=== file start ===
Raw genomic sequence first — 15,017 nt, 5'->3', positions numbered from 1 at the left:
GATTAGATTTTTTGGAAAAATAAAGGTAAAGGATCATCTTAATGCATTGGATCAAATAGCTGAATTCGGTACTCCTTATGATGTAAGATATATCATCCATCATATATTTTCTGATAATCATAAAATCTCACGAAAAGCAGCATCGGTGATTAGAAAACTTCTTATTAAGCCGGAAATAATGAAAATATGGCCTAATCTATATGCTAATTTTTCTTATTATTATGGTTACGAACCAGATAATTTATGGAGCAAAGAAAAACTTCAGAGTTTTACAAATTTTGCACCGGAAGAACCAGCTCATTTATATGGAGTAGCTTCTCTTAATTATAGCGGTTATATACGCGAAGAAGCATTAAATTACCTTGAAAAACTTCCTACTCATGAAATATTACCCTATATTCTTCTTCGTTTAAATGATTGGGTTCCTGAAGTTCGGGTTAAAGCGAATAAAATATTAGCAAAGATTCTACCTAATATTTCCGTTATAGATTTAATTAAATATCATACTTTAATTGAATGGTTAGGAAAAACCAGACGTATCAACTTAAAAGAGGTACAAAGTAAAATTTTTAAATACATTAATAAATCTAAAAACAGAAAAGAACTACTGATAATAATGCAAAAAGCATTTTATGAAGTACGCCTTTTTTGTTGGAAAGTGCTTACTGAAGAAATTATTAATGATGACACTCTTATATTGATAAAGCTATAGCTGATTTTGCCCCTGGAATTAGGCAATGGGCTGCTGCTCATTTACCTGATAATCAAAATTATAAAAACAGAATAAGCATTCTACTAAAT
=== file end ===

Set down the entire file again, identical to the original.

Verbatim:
Raw genomic sequence first — 15,017 nt, 5'->3', positions numbered from 1 at the left:
GATTAGATTTTTTGGAAAAATAAAGGTAAAGGATCATCTTAATGCATTGGATCAAATAGCTGAATTCGGTACTCCTTATGATGTAAGATATATCATCCATCATATATTTTCTGATAATCATAAAATCTCACGAAAAGCAGCATCGGTGATTAGAAAACTTCTTATTAAGCCGGAAATAATGAAAATATGGCCTAATCTATATGCTAATTTTTCTTATTATTATGGTTACGAACCAGATAATTTATGGAGCAAAGAAAAACTTCAGAGTTTTACAAATTTTGCACCGGAAGAACCAGCTCATTTATATGGAGTAGCTTCTCTTAATTATAGCGGTTATATACGCGAAGAAGCATTAAATTACCTTGAAAAACTTCCTACTCATGAAATATTACCCTATATTCTTCTTCGTTTAAATGATTGGGTTCCTGAAGTTCGGGTTAAAGCGAATAAAATATTAGCAAAGATTCTACCTAATATTTCCGTTATAGATTTAATTAAATATCATACTTTAATTGAATGGTTAGGAAAAACCAGACGTATCAACTTAAAAGAGGTACAAAGTAAAATTTTTAAATACATTAATAAATCTAAAAACAGAAAAGAACTACTGATAATAATGCAAAAAGCATTTTATGAAGTACGCCTTTTTTGTTGGAAAGTGCTTACTGAAGAAATTATTAATGATGACACTCTTATATTGATAAAGCTATAGCTGATTTTGCCCCTGGAATTAGGCAATGGGCTGCTGCTCATTTACCTGATAATCAAAATTATAAAAACAGAATAAGCATTCTACTAAAT